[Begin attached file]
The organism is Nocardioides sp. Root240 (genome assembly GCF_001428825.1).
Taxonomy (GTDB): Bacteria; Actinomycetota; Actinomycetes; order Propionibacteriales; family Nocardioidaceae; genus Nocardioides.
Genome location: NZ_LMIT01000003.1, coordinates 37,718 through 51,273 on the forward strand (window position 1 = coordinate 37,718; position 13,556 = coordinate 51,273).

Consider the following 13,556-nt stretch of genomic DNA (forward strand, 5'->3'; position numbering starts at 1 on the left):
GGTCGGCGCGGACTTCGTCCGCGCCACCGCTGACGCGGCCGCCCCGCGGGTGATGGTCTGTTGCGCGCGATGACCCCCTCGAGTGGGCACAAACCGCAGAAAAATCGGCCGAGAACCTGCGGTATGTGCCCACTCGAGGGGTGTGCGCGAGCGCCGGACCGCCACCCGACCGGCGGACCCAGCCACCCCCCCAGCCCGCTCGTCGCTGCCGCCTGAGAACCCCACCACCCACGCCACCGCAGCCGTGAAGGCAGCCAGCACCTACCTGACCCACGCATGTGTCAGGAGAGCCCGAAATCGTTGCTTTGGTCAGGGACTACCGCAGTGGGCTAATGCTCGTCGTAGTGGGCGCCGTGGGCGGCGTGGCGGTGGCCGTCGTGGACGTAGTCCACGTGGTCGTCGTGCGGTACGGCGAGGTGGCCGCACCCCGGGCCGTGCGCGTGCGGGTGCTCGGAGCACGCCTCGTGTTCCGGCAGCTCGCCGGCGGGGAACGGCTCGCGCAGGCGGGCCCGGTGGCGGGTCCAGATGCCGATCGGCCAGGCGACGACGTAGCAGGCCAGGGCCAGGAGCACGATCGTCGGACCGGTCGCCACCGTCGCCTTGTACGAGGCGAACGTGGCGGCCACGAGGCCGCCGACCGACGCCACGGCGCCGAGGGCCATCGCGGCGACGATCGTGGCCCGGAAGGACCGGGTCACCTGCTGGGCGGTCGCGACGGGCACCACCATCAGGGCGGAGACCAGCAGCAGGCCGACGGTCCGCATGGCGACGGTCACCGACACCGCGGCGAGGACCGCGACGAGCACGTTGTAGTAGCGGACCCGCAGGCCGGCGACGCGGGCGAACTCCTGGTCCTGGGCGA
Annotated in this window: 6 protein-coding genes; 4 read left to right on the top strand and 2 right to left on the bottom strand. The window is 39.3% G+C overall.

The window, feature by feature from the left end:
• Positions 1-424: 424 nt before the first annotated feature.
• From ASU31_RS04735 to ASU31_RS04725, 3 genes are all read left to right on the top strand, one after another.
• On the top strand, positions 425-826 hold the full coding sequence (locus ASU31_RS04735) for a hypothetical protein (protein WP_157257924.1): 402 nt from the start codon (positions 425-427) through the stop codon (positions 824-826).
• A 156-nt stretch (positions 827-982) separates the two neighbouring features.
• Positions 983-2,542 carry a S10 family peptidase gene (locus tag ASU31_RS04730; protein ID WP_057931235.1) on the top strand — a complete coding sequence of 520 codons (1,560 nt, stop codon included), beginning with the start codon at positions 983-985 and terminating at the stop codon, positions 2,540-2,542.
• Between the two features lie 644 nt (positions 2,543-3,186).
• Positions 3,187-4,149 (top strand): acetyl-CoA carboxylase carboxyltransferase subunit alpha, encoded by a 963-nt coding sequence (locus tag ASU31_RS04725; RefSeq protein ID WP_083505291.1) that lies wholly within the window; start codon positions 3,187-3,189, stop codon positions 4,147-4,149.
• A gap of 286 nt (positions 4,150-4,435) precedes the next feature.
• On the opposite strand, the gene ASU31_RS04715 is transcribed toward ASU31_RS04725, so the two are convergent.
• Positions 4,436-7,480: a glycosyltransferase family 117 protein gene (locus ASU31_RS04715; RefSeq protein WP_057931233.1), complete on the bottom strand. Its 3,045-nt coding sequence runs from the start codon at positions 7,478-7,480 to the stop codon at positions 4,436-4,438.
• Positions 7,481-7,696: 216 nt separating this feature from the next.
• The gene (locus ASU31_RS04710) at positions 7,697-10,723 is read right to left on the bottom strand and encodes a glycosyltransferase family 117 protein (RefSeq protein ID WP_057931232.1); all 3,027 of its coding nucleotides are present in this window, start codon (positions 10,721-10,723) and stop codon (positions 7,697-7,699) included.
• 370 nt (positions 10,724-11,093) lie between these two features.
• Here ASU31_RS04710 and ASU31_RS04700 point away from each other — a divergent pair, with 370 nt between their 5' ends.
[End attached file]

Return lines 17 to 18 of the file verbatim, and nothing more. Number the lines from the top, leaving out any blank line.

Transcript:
• Positions 4,436-7,480: a glycosyltransferase family 117 protein gene (locus ASU31_RS04715; RefSeq protein WP_057931233.1), complete on the bottom strand. Its 3,045-nt coding sequence runs from the start codon at positions 7,478-7,480 to the stop codon at positions 4,436-4,438.
• Positions 7,481-7,696: 216 nt separating this feature from the next.